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Statistics New Zealand says seasonally-adjusted electronic card spending dropped 3.2% in February - and in actual terms was 8.1% lower than in February 2020

Statistics New Zealand says seasonally-adjusted electronic card spending dropped 3.2% in February - and in actual terms was 8.1% lower than in February 2020

Kiwis’ spending fell across the board in February, Stats NZ  says, with seasonally adjusted total electronic card spending down by 3.2%. In actual terms spending in February was 8.1% lower than for the same month in 2020.

Stats NZ's business statistics manager Geraldine Duoba said the recent Covid-19 alert level restrictions "are likely to have driven lower spending levels in February".

While seasonally adjusted spending dropped for all sectors, this fall was particularly driven by reduced spending in two main sectors. Kiwis spent $96 million (5.9%) less on non-retail industries including postal services, travel agencies, and medical services; and $17 million less (0.8%) on consumable goods, such as supermarket, specialised food, and liquor sales.

In actual terms, electronic card spending decreased by $632 million (8.1%) between February 2020 and February 2021.

The hospitality sector dropped by $182 million (15.8%). Within that sector, spending on accommodation shrank by $112 million (42.6%).

“With the border closure preventing tourists from enjoying the kiwi summer, New Zealand’s hospitality industry is still feeling the pinch,” Duoba said.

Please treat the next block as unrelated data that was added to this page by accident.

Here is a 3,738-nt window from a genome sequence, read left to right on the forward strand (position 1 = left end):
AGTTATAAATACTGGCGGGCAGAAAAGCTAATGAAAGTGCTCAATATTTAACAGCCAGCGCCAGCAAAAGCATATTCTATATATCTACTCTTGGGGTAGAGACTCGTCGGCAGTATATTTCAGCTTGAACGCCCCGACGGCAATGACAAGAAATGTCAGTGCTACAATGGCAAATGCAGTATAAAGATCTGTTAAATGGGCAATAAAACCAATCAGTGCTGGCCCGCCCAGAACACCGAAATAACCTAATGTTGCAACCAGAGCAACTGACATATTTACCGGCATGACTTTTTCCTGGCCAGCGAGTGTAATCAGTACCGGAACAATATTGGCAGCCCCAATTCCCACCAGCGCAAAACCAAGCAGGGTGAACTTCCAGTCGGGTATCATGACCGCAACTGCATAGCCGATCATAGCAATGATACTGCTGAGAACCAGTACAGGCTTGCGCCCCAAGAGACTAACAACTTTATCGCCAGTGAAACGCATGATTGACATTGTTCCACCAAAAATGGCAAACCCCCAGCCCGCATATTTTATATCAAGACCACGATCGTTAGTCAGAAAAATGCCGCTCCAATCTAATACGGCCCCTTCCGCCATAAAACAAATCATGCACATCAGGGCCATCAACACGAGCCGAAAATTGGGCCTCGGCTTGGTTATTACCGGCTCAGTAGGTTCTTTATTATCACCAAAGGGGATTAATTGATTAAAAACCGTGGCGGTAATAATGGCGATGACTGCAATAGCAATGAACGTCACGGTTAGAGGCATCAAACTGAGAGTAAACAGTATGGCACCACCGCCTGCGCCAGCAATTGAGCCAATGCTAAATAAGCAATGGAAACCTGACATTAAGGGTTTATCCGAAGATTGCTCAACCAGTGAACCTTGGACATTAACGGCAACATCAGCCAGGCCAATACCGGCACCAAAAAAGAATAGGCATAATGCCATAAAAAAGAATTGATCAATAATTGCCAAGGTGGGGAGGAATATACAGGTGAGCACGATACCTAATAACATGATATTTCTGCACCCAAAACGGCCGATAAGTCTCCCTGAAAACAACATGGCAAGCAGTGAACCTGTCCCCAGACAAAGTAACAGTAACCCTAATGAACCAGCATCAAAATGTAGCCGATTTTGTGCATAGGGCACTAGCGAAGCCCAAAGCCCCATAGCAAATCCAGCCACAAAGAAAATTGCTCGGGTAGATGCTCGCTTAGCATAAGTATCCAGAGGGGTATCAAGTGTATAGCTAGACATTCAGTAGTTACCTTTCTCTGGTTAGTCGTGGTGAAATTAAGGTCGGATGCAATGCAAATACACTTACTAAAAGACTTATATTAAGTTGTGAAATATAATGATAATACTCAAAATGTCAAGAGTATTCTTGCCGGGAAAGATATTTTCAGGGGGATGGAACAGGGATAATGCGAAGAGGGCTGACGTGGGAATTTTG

ASB senior economist Mark Smith said the February decline in card spending was stronger than expected, with broad-based falls over the month.

"We had expected a sizeable fall in February given it is the peak month for overseas tourism for NZ and the middle of the month also saw a brief ratcheting up in Covid-19 Alert Levels after a community outbreak in Auckland (with the return to lockdowns in Auckland at the end of the month).

"Hospitality spending was particularly weak, as expected, but results for other retail subgroups were generally weaker than envisaged.

"Despite a number of plusses on the retail spending front – the resurgent housing market, reasonably steady overall employment and low interest rates – we expect growth in retail spending to cool over 2021 given sharply slowing population growth. Our view remains that business spending will need to step up to provide more backbone to the expansion we see unfolding over the next few years."  

Separately, a new Retail Radar report from Retail NZ showed that the second lockdown in Auckland from February 28 "has significantly impacted the retail sector".